Almost immediately he finds himself in Moscow working with Myeloski, a half-Muslim and a decidedly unconventional detective. The pair of them have nothing to go on except what the kidnappers choose to divulge. That and a strong suspicion that there is much more to this abduction than a simple demand for money.
All too rapidly it becomes apparent that Duncan and Myeloski are caught up in a web of intrigue that originates in the heart of the Kremlin. The Oldenburgs are in mortal danger, and their fate could determine the political future of the Soviet Union.
Bristling with excitement, tension and topicality, the Ring of Red Roses marks the début of a born thriller writer.
~ Excerpt ~
‘Before Our Time’.
Yurovsky, the Siberian Jew, was late.
The small group of men waited for him in the evening shadows, by the four lonely trees in the Koptiaki forest that were known as the ‘Four Brothers’. They stayed hidden, not smoking or talking, not wanting the villagers to know of their meeting place. It was the third time they had visited the location in the last two weeks. It had started to drizzle and some of the men were more restless than normal. But nobody complained. In those days nobody dared complain. It was unwise to stand out from the herd.
One of the men heard someone approaching and signalled the others to watch out. They took cover, hunched low in the bracken, until they saw a tall, wide shouldered shape in the distance, hurrying down the slope towards them. As it got closer, they recognised their leader, Yurovsky. He came through the thin mist of rain and into the semi-shelter of the trees.
The others moved towards him. You could tell by their stance that they were fearful of him – he was a dangerous man who could turn on any one of them for no reason. None of them had known him before he had arrived, a month earlier, to replace Avdeyev as commandant of Ekaterinberg. They didn’t trust him anyway, once they had found out he was a Jew.
“Did any of the villagers see you ?”, he asked.
The men shook their heads, looking at each other, not wanting to be the ones who had given the secret game away. Yurovsky knew at least one of them was lying.
” I saw villagers.”, he went on. ” Two of them, looking in this direction. They knew something was up. I threatened them, sent them away, told them not to look back.” He paused. His grizzled eyes, hard black behind his wool-bearded face, searched each man in turn, looking for the fear that he knew was there. “Tonight is the most important night of the revolution. I hope you’re up to the great task we have before us. If not, you’ll answer to me. One by one. Now, let’s check the mine.”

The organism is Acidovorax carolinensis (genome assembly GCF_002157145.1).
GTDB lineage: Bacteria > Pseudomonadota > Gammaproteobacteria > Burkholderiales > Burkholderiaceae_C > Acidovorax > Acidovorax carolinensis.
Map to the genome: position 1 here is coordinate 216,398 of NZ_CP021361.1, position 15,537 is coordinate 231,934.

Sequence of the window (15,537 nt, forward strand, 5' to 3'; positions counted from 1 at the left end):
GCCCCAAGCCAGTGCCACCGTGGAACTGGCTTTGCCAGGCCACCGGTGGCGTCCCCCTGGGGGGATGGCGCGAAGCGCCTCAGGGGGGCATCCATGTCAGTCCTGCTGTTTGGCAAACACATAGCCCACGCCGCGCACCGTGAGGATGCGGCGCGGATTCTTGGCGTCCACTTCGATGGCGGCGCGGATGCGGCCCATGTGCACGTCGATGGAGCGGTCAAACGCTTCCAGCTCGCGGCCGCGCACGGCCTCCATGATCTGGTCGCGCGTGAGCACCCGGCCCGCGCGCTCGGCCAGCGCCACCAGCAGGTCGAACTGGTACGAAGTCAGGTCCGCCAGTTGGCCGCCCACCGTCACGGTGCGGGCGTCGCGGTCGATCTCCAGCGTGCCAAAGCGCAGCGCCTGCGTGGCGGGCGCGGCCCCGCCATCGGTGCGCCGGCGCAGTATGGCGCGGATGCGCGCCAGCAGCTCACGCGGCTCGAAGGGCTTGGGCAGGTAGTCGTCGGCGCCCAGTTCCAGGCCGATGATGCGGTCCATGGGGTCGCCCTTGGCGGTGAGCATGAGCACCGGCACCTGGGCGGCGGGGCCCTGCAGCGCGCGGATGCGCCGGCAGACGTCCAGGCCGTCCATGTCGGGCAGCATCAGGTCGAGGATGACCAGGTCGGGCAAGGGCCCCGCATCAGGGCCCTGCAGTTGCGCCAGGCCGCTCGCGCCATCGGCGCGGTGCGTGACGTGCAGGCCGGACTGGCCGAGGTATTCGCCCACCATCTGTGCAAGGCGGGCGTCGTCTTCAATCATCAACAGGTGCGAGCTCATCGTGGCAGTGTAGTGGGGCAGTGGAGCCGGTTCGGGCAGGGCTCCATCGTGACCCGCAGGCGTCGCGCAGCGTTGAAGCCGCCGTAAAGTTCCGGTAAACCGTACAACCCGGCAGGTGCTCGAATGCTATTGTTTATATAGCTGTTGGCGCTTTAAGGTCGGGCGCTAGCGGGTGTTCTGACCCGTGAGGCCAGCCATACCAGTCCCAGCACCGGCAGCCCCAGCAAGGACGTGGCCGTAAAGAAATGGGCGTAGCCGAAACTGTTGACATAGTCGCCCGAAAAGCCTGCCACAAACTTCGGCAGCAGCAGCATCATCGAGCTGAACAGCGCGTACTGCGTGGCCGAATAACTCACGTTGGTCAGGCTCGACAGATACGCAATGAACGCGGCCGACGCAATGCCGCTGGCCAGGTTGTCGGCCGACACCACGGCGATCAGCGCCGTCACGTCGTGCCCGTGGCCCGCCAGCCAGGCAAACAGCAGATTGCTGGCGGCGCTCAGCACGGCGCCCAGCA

Yurovsky pushed through the men and lead them towards the nearby deserted mine shaft. It was a deep shaft, about seven feet across that disappeared steeply into a black hole in the ground.
“Where is the benzine and the vitriol ?”, asked Yurovsky.
“Further along, up the hill”, answered Voikov. He was one of only two Russians in the party, and a member of the local Ural Soviet. The rest were all Austro-Germans. “It’s still in the carts”
“Unload it now. All of you help. Store it here and then bring the carts back to the house. We will need them. Two of you must remain behind to guard this place. Make sure no-one comes here. Be back at the house in two hours.”
With that, Yurovsky turned and left the men to their task. They stood there, uncertain and nervous.
“So it really is going to happen.”, one of the men said to no-one in particular.
“What did you expect? A game we were playing.”, answered Voikov.
“No. But…talking about….that’s one thing. But to ……”. His voice tailed off into silence.
The others looked at each other. Deep down they knew there was no other way.
One of them laughed. “You can either face Yurovsky…..or do it. And I know which one I’d rather do”.
Some of the others joined in the laughter with him.
“Come on”, said Voikov, “let’s get started. It’s going to be a long night.”
Although spring was settled in, many of the streams were still frozen over. Snow lay deep in the gullies and hollows of the countryside as Yurovsky rode back the fourteen miles towards Ekaterinberg and the house which they now called The House of Special Purpose.
It was a pretty house, graceful in its older design. Known locally as the house of Ipatyev, it sat on a slope that ran down towards the town. It was a house of history, for five years earlier, celebrating the tercentenary of their dynasty, Tzar Nicholas and Empress Alexandra had visited the Ipatyevsky Monastery nearby. It was here that the first Romanov, the young Michael, accepted the throne to which the old Assemblies of the Land had elected him.
But Yurovsky was not a man of history or sentiment. His world was now, his purpose the future. Which is why he had been specially chosen to go to the house at Ipatyev, the house he himself had re-named the House of Special Purpose.
He climbed the hill towards the house, its appearance made sinister by the white-washed windows on the lower floor that stopped outsiders from looking in. A high wooden palisades had also been built around the house. As he got closer, he realised that the outer guard still consisted of Russians. That made him angry and he swore in frustration. They should have been replaced by Letts (Bolsheviks) before he got back. The uniformed guards watched him pass them and go into the yard. Paul Medvedev was there, in front of a campfire with more of his Russian troops.
Yurovsky stopped short of the second group and dismounted, tying the horse to a post. “I want a word with you.” he shouted to Medvedev.
As chief of the Russian troops, Medvedev was irritated by Yurovsky’s manner. He was not accustomed to being treated like that, especially in front of his own soldiers. But he knew that the Jew was in charge. He finished talking to one of his men, but it was a weak act of defiance. He turned and went over to Yurovsky.